There is a case before the Supreme Court that looks at the issue of fake news, and the proposed solution. Representing the government, Attorney General KK Venugopal is arguing the need to link social media accounts with Aadhar to prevent the spread of fake news. Which tells you two things – the first is that senior law officers of the government (and Opposition) need training in how the internet works. The second is that fake news is a serious-enough problem for the government to try and take some action -- even though the action is not very well thought out.
Fake news is a huge problem, not just in India but elsewhere. It has been considered responsible for bringing Donald Trump to power, ensuring Brexit, infuriating mobs in India to lynch, and start the outbreak of the measles virus by circulating fake news about the efficacy of vaccinations. In short, fake news is not just a moral hazard – people lying – but can lead to devastating consequences for life, limb, property, and democracy. Furthermore, it is not just fake news that governments are worried about. There is the dark web too. The dark web is that part of the web that is not indexed by any search engine, and can only be accessed through special browsers – such as Tor and Onion -- and offers its users complete and utter anonymity. While many activists in nations with repressive regimes are known to use the dark web to escape detection, it is also used by drug runners, paedophiles, human traffickers, arms dealers, and other unsavoury criminals. It is also this, that the system wants to check. Unfortunately for the powers that be, linking Aadhar with email and social networks is not going to solve the dark web problem. That requires a different degree of international collaboration that brings down the black markets, without taking away the safe haven of activists. Incidentally, like the internet, the dark web was
provided by the US Navy. Its aim was to allow intelligence operatives to exchange information without being traced. created by funding
With fake news spreading faster than the ability of corporations, or fact checkers, to verify and put out the truth – there are measures needed to curb it. There were cases pending before Indian High courts in various states, that have all been transferred to the Supreme Court.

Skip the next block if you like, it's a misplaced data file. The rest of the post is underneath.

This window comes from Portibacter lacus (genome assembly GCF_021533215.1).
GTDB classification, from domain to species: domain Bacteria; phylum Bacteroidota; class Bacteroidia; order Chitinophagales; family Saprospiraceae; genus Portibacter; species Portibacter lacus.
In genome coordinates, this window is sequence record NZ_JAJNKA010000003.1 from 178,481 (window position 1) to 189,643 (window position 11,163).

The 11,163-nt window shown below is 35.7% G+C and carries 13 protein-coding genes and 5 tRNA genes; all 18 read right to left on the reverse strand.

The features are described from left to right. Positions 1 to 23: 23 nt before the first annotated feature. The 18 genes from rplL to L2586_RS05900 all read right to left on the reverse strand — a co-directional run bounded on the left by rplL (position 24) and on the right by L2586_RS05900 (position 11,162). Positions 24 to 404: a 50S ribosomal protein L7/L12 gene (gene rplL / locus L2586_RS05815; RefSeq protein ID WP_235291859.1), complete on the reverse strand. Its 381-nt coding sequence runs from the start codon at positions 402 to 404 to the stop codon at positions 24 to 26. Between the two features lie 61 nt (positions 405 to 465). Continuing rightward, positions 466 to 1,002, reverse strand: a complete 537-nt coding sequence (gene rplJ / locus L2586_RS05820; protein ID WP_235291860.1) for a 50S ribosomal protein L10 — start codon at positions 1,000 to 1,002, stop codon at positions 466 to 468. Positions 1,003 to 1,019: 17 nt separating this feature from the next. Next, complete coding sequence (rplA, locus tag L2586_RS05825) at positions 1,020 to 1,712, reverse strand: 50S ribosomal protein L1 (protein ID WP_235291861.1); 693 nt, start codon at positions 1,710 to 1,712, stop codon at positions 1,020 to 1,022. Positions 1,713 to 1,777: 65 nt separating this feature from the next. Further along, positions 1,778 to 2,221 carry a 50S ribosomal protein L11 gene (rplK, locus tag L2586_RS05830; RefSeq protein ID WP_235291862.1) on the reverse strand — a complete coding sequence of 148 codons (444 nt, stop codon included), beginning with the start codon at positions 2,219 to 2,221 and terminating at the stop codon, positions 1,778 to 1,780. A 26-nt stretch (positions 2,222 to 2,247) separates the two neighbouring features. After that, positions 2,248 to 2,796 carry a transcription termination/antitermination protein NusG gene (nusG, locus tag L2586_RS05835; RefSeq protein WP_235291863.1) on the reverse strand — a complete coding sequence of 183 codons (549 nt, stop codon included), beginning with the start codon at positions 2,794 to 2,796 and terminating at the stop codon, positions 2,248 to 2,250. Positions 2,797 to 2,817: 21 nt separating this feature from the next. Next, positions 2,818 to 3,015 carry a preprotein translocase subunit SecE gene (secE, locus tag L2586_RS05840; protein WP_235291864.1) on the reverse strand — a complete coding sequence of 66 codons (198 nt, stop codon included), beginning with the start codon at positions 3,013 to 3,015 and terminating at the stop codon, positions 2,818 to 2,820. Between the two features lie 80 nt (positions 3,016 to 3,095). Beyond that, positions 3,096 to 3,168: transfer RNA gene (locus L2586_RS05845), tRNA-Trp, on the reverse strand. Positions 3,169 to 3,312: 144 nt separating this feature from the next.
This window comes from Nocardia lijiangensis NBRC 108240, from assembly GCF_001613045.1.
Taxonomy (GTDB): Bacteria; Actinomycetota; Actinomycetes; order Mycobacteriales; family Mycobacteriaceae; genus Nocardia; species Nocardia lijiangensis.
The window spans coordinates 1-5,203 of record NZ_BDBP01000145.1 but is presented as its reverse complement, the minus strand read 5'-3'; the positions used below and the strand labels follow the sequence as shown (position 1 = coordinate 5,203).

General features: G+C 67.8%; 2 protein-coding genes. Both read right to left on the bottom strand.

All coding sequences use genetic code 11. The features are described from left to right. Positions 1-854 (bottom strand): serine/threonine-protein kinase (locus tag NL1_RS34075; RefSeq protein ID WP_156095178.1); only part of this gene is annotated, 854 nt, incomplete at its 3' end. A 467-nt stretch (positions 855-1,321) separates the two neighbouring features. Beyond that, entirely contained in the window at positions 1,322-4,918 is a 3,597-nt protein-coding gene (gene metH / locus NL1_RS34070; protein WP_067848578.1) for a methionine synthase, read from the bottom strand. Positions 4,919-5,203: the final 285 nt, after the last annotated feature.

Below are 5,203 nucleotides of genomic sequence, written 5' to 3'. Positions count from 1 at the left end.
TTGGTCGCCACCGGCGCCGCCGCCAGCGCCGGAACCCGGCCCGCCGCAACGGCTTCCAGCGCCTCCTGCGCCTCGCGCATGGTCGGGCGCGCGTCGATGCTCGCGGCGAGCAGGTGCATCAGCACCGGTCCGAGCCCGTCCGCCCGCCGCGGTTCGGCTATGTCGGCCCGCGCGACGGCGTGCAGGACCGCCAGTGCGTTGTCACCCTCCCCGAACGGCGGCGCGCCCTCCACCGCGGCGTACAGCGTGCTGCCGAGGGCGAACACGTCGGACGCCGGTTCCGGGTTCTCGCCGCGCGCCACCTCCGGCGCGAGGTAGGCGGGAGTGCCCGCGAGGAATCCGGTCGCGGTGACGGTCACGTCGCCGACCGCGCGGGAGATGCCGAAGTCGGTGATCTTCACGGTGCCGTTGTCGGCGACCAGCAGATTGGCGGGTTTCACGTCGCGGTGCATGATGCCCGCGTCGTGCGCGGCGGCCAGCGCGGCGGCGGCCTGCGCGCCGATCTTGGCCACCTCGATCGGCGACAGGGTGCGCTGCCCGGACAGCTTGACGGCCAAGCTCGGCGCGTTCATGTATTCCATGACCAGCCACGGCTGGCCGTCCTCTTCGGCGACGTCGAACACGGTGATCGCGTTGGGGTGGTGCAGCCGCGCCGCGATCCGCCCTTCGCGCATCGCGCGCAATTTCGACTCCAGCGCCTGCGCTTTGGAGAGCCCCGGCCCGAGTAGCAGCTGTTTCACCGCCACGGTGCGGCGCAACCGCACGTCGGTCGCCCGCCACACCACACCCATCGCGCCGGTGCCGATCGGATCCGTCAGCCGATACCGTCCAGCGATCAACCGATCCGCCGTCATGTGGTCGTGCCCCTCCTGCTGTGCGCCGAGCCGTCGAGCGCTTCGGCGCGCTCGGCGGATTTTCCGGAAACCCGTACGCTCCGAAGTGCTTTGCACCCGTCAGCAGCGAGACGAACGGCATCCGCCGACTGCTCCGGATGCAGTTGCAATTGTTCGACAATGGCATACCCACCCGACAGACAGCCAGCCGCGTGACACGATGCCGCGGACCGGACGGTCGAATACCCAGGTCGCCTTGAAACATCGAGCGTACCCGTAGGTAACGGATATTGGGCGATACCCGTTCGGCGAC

At one level there is the measure of privacy. Do you really want the government snooping through your dog-and-cat videos, baby pictures, and Instagram food posts? The counter to that is that the information is already available online, and anyone with the ability to search can access it. After all, those of us who use social media are broadcasting to our connection, and in that sense – the information is public. Also, corporations churning our data are able to make linkages about us and our habits with great ease. So much so, they are
if a woman is pregnant, based on her shopping trends. However, across the world, including India, there is legislation being planned to curb what corporations know about us, and use for their ends. Should the government have access to the same data? How will it impact you? able to know
The second question is of practicality. There is nothing that stops a person living in Macedonia
about your country – either out of political belief, or to earn a few quick click bait dollars. Aadhar linkages are not going to stop them. from putting out fake news
At the core, if the government wants to stop fake news, it needs to clamp down on its own
party’s IT cell , along with the IT cells of other parties. Maybe parties that register IT cells and disseminate news on Whatsapp and other media, need to be registered as news providers, and go through the same degree of checks that normal news outfits are supposed to adhere to. And, more importantly, breach of verified news guidelines needs to be met with strict financial penalties, and maybe even jail sentences.
There are around
on social media, most of whom do nothing more than share terrible Tik Tok videos. The government wants to control 350 million people, without being able to control politically motivated IT cells. Maybe it needs to fix issues in its own house, instead of penalising the rest of us, for the misdeeds of a few. 350 million Indians Harini Calamur writes on politics, gender and her areas of interest are the intersection of technology, media, and audiences. Read Harini Calamur's columns